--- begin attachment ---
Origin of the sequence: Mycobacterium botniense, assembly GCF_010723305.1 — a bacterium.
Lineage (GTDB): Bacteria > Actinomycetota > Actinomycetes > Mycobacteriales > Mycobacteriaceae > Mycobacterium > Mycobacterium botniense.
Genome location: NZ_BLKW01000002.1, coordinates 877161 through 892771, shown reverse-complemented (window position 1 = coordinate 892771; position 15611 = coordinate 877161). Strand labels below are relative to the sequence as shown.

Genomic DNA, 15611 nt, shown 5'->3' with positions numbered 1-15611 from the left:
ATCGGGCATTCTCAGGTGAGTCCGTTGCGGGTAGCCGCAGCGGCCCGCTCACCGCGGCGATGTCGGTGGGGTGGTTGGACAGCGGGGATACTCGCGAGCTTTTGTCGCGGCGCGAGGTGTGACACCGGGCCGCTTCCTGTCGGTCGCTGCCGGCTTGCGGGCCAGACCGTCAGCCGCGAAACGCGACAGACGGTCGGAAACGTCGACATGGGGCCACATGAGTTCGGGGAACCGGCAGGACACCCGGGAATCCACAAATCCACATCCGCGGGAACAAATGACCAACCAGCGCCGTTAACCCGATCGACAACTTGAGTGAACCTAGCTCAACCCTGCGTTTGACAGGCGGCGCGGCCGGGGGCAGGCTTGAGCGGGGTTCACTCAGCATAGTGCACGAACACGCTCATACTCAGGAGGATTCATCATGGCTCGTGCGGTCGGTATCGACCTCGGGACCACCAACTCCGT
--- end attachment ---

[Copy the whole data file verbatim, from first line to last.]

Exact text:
Origin of the sequence: Mycobacterium botniense, assembly GCF_010723305.1 — a bacterium.
Lineage (GTDB): Bacteria > Actinomycetota > Actinomycetes > Mycobacteriales > Mycobacteriaceae > Mycobacterium > Mycobacterium botniense.
Genome location: NZ_BLKW01000002.1, coordinates 877161 through 892771, shown reverse-complemented (window position 1 = coordinate 892771; position 15611 = coordinate 877161). Strand labels below are relative to the sequence as shown.

Genomic DNA, 15611 nt, shown 5'->3' with positions numbered 1-15611 from the left:
ATCGGGCATTCTCAGGTGAGTCCGTTGCGGGTAGCCGCAGCGGCCCGCTCACCGCGGCGATGTCGGTGGGGTGGTTGGACAGCGGGGATACTCGCGAGCTTTTGTCGCGGCGCGAGGTGTGACACCGGGCCGCTTCCTGTCGGTCGCTGCCGGCTTGCGGGCCAGACCGTCAGCCGCGAAACGCGACAGACGGTCGGAAACGTCGACATGGGGCCACATGAGTTCGGGGAACCGGCAGGACACCCGGGAATCCACAAATCCACATCCGCGGGAACAAATGACCAACCAGCGCCGTTAACCCGATCGACAACTTGAGTGAACCTAGCTCAACCCTGCGTTTGACAGGCGGCGCGGCCGGGGGCAGGCTTGAGCGGGGTTCACTCAGCATAGTGCACGAACACGCTCATACTCAGGAGGATTCATCATGGCTCGTGCGGTCGGTATCGACCTCGGGACCACCAACTCCGT